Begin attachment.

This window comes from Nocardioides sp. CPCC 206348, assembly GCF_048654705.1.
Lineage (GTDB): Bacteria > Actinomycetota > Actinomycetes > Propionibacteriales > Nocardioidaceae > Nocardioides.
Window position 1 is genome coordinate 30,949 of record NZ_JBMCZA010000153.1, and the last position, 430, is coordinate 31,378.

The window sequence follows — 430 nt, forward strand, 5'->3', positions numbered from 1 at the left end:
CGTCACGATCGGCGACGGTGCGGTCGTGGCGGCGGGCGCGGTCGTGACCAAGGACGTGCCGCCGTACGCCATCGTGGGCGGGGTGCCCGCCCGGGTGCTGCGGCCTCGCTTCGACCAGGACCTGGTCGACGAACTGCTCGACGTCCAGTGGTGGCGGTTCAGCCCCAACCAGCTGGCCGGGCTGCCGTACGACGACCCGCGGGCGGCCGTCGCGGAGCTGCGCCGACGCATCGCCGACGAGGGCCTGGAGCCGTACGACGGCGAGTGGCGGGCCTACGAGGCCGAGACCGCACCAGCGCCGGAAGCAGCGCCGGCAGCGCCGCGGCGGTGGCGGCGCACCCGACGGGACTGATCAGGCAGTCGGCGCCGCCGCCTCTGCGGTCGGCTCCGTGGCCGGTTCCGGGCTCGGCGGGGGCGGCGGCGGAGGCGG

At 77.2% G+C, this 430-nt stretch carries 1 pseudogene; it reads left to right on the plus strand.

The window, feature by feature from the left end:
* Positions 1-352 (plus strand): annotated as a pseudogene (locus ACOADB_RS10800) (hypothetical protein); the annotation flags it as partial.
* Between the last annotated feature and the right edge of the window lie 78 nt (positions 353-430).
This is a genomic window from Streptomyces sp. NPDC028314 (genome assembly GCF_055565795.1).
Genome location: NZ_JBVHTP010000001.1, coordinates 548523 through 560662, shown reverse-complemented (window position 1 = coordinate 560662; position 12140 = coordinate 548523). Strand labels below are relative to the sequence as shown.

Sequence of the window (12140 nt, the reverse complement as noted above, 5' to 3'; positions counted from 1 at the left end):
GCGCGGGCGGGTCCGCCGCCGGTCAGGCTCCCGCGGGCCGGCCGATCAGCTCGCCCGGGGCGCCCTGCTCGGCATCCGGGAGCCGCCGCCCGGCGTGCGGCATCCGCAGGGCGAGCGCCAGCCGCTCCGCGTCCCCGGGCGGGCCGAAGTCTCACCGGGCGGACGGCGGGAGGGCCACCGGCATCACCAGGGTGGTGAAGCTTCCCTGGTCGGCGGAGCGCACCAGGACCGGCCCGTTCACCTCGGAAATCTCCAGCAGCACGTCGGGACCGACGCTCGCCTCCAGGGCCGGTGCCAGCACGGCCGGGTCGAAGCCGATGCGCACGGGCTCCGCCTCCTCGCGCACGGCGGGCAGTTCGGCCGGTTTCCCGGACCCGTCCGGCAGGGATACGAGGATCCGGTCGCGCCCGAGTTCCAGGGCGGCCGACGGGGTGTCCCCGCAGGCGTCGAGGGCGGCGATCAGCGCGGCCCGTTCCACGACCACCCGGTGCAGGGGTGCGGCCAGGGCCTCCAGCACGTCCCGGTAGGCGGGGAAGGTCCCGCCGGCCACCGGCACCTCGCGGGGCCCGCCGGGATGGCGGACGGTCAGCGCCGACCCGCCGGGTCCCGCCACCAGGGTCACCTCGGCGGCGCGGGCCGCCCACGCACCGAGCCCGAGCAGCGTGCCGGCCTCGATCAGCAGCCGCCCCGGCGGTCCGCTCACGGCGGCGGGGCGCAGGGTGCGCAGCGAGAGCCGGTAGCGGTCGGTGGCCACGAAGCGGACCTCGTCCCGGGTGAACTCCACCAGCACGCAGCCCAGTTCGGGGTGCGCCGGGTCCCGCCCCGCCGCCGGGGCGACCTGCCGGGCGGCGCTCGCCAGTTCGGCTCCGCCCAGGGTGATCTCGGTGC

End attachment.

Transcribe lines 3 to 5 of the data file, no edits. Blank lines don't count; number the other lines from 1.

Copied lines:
Window position 1 is genome coordinate 30,949 of record NZ_JBMCZA010000153.1, and the last position, 430, is coordinate 31,378.

The window sequence follows — 430 nt, forward strand, 5'->3', positions numbered from 1 at the left end:
CGTCACGATCGGCGACGGTGCGGTCGTGGCGGCGGGCGCGGTCGTGACCAAGGACGTGCCGCCGTACGCCATCGTGGGCGGGGTGCCCGCCCGGGTGCTGCGGCCTCGCTTCGACCAGGACCTGGTCGACGAACTGCTCGACGTCCAGTGGTGGCGGTTCAGCCCCAACCAGCTGGCCGGGCTGCCGTACGACGACCCGCGGGCGGCCGTCGCGGAGCTGCGCCGACGCATCGCCGACGAGGGCCTGGAGCCGTACGACGGCGAGTGGCGGGCCTACGAGGCCGAGACCGCACCAGCGCCGGAAGCAGCGCCGGCAGCGCCGCGGCGGTGGCGGCGCACCCGACGGGACTGATCAGGCAGTCGGCGCCGCCGCCTCTGCGGTCGGCTCCGTGGCCGGTTCCGGGCTCGGCGGGGGCGGCGGCGGAGGCGG